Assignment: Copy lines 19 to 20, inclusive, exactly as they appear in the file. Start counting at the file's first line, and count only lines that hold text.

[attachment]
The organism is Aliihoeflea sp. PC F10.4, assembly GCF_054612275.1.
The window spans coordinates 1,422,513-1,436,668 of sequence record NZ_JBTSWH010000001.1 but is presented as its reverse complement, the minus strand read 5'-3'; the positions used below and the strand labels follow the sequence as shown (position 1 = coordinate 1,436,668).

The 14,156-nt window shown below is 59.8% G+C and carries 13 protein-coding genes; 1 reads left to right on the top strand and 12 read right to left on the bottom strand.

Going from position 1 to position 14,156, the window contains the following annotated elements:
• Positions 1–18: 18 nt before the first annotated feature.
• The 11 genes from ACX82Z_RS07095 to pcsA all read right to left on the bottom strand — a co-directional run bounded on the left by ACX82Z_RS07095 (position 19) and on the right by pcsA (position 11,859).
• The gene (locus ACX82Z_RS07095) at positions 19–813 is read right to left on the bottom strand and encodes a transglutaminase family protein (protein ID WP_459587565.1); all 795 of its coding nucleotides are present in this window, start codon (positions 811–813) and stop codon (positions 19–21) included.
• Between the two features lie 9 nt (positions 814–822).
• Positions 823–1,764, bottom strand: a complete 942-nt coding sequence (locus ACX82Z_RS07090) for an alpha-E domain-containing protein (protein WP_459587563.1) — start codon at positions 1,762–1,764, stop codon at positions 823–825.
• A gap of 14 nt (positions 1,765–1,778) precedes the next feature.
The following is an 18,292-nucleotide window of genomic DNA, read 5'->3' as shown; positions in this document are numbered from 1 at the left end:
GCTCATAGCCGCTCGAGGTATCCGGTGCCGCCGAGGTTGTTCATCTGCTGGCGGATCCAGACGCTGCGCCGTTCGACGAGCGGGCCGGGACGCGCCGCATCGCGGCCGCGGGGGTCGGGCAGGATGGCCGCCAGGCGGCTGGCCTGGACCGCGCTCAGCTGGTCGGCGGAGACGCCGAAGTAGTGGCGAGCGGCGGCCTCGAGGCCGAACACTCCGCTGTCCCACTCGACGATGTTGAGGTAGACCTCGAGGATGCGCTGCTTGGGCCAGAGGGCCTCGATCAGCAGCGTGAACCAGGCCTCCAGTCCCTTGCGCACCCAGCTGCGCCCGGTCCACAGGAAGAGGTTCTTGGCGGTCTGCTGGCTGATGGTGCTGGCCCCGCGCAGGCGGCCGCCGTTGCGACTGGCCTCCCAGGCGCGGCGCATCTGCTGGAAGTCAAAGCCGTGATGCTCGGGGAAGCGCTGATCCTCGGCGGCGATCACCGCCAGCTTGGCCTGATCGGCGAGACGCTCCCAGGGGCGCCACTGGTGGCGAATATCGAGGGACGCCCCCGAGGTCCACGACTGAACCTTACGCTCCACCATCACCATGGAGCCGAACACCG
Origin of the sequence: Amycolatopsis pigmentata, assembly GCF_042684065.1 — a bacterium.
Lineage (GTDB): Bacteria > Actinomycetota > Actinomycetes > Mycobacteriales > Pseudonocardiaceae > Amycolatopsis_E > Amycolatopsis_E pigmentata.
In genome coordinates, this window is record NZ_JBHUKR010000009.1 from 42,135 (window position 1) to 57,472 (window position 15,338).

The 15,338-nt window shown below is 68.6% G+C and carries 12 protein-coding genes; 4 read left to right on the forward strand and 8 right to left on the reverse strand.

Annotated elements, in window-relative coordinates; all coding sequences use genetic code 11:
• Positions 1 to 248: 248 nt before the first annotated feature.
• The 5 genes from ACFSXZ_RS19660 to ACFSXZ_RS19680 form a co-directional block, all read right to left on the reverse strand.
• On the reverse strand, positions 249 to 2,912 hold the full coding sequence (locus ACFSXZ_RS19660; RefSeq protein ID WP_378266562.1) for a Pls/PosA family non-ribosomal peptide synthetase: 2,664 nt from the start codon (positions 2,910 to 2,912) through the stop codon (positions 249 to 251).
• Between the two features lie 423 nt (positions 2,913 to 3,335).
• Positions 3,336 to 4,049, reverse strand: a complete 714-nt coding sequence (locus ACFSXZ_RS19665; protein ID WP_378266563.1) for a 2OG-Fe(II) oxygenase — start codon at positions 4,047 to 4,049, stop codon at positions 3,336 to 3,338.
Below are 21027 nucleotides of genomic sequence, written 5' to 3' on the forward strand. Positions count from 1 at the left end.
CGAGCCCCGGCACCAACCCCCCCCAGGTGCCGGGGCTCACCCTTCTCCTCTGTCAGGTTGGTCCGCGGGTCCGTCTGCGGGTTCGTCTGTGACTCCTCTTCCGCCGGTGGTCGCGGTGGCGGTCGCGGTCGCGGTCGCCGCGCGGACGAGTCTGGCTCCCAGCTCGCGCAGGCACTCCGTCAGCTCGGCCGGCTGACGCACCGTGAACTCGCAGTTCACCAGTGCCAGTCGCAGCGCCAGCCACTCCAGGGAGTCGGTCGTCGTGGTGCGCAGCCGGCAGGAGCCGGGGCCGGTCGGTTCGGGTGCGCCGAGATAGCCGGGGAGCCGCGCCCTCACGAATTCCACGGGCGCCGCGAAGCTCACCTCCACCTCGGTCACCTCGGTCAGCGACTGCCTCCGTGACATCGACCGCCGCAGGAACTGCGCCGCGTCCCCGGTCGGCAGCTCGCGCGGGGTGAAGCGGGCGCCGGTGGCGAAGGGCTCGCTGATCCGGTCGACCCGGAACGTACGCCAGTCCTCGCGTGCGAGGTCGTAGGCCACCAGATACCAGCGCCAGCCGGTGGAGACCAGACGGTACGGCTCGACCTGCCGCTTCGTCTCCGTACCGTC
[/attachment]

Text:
• The 5 genes from ACFSXZ_RS19660 to ACFSXZ_RS19680 form a co-directional block, all read right to left on the reverse strand.
• On the reverse strand, positions 249 to 2,912 hold the full coding sequence (locus ACFSXZ_RS19660; RefSeq protein ID WP_378266562.1) for a Pls/PosA family non-ribosomal peptide synthetase: 2,664 nt from the start codon (positions 2,910 to 2,912) through the stop codon (positions 249 to 251).